Prior to 2017, BICPA had adopted the IESBA Code of Ethics to be applied by its members, and also required its members to comply with their mother institutes’ Code of Ethics. As all eight of these institutes are IFAC member bodies, they require their members to adhere to the IESBA Code of Ethics. In its SMO Action Plan Update, BICPA had stated plans, to establish a monitoring system for members’ compliance and devise a system of declaration whereby practicing members would annually state their compliance with the IESBA Code of Ethics. The implementation of this initiative is still ongoing as reported by the institute and no timeline has been established.
BICPA is encouraged to consider developing additional activities to support its members with its implementation of ethical requirements as adopted by the PAOC. The institute is also encouraged to clarify on when it plans to complete the initiative to establish a monitoring system for members’ compliance with ethical requirements.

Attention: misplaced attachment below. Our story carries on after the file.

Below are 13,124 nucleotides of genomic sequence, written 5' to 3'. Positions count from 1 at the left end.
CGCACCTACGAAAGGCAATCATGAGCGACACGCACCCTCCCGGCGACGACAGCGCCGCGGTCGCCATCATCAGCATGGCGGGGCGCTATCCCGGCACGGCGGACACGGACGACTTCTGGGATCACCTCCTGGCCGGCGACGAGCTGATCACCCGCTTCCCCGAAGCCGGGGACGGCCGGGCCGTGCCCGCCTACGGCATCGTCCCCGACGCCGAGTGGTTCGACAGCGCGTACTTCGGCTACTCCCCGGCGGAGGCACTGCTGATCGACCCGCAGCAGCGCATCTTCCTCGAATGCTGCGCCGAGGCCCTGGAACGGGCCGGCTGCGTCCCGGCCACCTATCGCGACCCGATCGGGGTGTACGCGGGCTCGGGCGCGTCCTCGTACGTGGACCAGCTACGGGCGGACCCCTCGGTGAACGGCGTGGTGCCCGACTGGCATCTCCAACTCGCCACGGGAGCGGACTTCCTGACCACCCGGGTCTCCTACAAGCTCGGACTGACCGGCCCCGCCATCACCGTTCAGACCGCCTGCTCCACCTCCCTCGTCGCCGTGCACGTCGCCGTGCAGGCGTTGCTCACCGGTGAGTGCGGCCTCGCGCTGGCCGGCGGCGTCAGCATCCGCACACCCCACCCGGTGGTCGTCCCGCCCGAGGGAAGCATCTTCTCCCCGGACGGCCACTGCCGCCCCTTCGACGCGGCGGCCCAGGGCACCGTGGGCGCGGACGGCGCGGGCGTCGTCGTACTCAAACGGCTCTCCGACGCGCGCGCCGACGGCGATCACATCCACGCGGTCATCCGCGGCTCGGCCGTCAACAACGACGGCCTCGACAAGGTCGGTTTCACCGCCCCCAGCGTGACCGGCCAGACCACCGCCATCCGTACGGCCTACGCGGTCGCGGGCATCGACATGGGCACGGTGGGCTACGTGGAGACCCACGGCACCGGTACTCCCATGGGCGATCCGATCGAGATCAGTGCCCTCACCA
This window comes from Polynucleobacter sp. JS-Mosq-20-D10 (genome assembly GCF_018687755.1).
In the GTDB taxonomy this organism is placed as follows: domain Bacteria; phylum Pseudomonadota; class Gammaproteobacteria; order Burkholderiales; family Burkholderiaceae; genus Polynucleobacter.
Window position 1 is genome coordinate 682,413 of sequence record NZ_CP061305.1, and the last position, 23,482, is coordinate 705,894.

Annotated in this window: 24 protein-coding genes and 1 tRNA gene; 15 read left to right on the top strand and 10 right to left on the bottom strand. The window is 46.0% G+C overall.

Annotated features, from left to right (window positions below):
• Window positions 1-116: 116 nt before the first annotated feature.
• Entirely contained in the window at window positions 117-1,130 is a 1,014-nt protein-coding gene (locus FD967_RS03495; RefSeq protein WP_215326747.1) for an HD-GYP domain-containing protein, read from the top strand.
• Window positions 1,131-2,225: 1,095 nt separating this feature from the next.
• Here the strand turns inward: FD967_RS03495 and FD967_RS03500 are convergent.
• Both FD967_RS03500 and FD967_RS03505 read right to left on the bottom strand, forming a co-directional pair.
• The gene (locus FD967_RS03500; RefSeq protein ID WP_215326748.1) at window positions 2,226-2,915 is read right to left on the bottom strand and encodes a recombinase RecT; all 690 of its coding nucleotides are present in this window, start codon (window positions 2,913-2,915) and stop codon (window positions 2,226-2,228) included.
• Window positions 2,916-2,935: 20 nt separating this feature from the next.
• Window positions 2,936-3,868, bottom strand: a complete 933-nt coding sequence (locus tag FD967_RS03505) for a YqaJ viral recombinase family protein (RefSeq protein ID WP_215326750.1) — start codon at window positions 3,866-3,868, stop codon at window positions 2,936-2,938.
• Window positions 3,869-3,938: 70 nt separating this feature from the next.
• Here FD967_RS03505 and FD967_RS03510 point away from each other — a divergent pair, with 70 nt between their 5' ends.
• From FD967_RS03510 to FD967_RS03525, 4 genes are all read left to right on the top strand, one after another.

In Brunei Darussalam, the Accountant General is responsible for the adoption of public sector accounting standards. As BICPA does not have any responsibility for setting public sector financial reporting requirements...
In Brunei Darussalam, the Accountant General is responsible for the adoption of public sector accounting standards. As BICPA does not have any responsibility for setting public sector financial reporting requirements, the institute focuses on promoting the adoption of IPSAS to the Accountant General’s Office through its members who are representatives in the Accountant General and Auditor General’s offices. BICPA also states that it endeavors to support the public sector by reviewing accounts for compliance with IPSAS as well as providing training courses to facilitate training of public sector employees on an ongoing basis.